CHARLOTTESVILLE, Va. (AP) — The University of Virginia announced Friday that it is moving ahead with plans to offer in-person instruction for the fall semester.

In a statement posted on the school's website, UVA officials said they had initially delayed the start of in-person undergraduate classes by two weeks to allow for more assessment of the spread of COVID-19. They also said they delayed the decision in order to take a look at how other schools have fared since opening.

UVA said it is now proceeding with plans to welcome students to residence halls starting Sept. 3 and to begin in-person instruction for undergraduates on Sept. 8.

“We know some will be delighted to hear this news and others will be disappointed,” the statement said. “To be frank, it was a very difficult decision, made in the face of much uncertainty, and with full awareness that future events may force us to change course.”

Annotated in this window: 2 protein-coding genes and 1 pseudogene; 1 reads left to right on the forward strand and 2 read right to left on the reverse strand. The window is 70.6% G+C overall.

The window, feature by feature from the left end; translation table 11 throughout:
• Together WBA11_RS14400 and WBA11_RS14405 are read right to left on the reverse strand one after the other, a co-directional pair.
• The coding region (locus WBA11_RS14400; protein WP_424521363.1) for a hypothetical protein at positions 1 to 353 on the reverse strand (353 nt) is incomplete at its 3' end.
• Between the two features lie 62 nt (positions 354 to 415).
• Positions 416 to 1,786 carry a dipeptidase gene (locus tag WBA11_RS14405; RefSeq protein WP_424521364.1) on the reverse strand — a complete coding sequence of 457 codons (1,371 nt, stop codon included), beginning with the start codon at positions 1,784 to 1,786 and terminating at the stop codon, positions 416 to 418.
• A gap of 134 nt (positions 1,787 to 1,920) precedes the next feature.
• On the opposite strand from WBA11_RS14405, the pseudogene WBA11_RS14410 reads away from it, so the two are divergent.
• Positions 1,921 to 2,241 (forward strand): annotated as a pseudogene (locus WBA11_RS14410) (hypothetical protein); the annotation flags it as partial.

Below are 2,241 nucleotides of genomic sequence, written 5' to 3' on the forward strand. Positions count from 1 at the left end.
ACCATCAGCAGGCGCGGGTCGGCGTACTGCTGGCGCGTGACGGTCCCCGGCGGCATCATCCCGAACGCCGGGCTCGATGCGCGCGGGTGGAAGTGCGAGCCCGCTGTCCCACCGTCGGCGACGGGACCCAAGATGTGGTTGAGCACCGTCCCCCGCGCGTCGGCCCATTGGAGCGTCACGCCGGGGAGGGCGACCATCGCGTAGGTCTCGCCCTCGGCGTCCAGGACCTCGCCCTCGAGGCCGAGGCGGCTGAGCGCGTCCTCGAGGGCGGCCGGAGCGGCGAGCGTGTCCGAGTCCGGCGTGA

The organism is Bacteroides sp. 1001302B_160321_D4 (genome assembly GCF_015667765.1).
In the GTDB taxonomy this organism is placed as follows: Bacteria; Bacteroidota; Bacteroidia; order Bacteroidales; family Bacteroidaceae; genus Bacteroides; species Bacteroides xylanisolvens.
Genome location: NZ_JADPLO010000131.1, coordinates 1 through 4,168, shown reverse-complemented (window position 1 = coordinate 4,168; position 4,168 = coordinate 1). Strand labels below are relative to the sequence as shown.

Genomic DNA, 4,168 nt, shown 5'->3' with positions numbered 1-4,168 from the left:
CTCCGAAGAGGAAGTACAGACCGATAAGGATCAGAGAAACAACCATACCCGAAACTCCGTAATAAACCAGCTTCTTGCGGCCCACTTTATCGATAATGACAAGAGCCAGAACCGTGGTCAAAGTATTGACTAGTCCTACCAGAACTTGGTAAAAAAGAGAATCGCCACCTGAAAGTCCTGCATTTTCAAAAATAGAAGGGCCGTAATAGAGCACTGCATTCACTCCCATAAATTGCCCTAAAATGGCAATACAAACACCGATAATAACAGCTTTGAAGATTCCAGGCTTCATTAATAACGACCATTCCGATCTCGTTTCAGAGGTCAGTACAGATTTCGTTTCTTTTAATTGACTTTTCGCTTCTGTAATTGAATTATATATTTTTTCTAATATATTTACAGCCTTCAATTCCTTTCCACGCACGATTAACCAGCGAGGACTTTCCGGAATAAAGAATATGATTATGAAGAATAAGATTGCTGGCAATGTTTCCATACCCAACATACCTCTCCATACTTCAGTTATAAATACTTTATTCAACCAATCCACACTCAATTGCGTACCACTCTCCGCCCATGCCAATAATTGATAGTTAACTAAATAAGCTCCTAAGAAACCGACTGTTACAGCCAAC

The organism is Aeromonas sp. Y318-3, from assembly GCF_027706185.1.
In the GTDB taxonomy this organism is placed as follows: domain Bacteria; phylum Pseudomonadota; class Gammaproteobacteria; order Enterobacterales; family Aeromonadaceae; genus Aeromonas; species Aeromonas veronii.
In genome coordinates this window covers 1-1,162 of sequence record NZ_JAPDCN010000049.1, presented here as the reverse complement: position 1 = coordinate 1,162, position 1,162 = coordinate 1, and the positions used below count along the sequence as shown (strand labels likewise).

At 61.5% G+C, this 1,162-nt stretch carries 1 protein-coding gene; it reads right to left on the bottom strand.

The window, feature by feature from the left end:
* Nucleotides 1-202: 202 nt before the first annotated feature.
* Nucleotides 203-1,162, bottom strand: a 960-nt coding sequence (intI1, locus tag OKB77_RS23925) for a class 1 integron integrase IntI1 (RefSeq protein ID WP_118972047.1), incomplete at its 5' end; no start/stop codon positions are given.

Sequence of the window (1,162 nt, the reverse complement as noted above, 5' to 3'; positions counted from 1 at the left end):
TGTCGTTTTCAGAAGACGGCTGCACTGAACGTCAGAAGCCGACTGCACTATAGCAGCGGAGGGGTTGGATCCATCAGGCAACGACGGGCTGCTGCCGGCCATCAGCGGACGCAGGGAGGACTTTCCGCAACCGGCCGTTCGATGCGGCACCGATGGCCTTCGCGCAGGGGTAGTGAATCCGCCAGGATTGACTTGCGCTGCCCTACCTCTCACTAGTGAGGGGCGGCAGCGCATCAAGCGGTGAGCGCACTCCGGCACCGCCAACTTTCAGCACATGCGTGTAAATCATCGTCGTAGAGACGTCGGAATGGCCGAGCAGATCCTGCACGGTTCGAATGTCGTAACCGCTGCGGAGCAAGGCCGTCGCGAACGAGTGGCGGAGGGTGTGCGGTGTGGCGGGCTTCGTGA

Officials said they feel the effort to hold in-person instruction is worth it.

“Some critical parts of a college education cannot be replicated online. Some academic instruction, for sure, can be just as effective online; in other cases, it’s a challenge,” officials said. “Regardless, we know that the college experience is also about what happens outside of the classroom.”

Among other factors, the school also said a majority of UVA students will be in Charlottesville, living in private houses and apartments, regardless of how classes are conducted.

“By welcoming our students into classrooms and on Grounds – with adequate testing, rules about gatherings and mask-wearing, and enforcement – we will be in a better position to monitor what’s happening and to contain any outbreaks,” the statement said.

The Richmond Times-Dispatch reported Friday that UVA has reported 67 total positive COVID cases since Aug. 17 among students, faculty and staff. Of those, 23 were students who reported a positive test on Thursday, the school’s highest single-day total. Twenty-five students, faculty or staff have been hospitalized.

Some colleges in Virginia, including Virginia State University, have decided to conduct the entire semester online.